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Nemean Lion

by Ron Leadbetter
The first labor for the hero Heracles, was to rid the Nemean plain of the wild, enormous and extremely ferocious beast known as the Nemean Lion. This huge creature was the son of the monsters Typhon (who had 100 heads) and Echidna (half maiden - half serpent), and brother of the Theban Sphinx, in some legends it is said that the Nemean lion was suckled by Selene the goddess of the moon, other versions say that it was nursed by the goddess Hera.

Heracles set out to find the monster, which roamed the land of Argolis. Armed with his bow and arrows, (in some versions usually the Classical period he also had a bronze sword) and his club (made from an olive tree which he tore up from the roots). Hunting through the Nemean forest trying to find the lions lair, he suddenly stopped in his tracks when he heard a fearsome roar. Heracles turned and saw the huge lion rushing toward him. Quick as a flash Heracles drew his bow and released an arrow, but it failed to harm the lion. As the monster bore down on Heracles he quickly fired another arrow, and again it did no harm, the bronze heads bending as if hitting solid rock; the skin of this creature could not be penetrated by the sharpest of points. The lion pounced, but Heracles smashed his heavy club into the on coming monster, stunning it.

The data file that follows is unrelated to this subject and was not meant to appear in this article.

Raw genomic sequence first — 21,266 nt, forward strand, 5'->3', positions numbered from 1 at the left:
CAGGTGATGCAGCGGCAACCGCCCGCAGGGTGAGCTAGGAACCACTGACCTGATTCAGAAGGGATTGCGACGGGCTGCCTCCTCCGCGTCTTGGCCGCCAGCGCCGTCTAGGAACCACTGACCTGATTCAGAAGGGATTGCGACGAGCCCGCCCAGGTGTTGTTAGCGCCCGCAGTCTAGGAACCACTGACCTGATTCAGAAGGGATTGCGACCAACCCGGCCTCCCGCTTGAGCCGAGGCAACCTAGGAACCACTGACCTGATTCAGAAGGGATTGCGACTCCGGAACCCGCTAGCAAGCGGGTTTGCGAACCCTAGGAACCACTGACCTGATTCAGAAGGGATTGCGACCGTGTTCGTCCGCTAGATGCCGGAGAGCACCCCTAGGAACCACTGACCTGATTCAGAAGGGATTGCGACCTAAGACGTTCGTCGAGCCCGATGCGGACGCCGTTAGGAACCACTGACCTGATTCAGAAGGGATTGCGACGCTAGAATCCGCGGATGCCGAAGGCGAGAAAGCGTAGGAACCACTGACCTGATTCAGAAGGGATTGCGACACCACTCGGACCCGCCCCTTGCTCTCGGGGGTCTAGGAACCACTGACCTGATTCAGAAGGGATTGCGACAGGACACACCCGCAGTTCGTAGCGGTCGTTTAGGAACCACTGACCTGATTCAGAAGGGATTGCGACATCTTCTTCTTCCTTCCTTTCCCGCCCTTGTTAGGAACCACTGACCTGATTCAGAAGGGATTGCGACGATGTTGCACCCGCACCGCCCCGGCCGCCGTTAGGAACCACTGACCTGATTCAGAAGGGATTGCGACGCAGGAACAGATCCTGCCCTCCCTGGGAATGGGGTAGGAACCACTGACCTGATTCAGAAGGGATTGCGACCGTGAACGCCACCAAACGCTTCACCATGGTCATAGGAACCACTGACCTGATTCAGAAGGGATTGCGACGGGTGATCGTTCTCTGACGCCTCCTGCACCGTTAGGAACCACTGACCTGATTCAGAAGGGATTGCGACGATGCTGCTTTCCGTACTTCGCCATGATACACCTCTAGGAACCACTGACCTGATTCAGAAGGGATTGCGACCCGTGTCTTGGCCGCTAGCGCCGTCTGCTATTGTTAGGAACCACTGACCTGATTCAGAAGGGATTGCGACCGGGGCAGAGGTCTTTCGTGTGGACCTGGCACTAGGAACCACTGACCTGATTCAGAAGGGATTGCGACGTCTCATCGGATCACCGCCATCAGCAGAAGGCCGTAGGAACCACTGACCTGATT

Realizing no weapon could kill this monster he rid himself of them, and fought the monster with his bare hands, with incredible strength, Heracles wrapped his great arms around the lions neck and strangled it to death. Once the huge monster was dead Heracles set about skinning the beast, but the skin was so tough he could neither tear or cut it. Then he tried the enormous claws which were very sharp, this time it penetrated the hide and Heracles removed his trophy. Realizing how impenetrable it was he threw it over himself as a cloak, and pulling the head over his own as a helmet making the pelt into armor which would make him even more powerful. From this time on the skin of the Nemean Lion became one of the attributes of Heracles, and so did the olive-wood club.

In art the hero is usually depicted wearing the Nemean lion skin, its jaws forming the peak of the helmet while its great clawed paws are knotted at his chest forming a hooded cloak, and he is usually leaning on his club, or hanging it on his shoulder.


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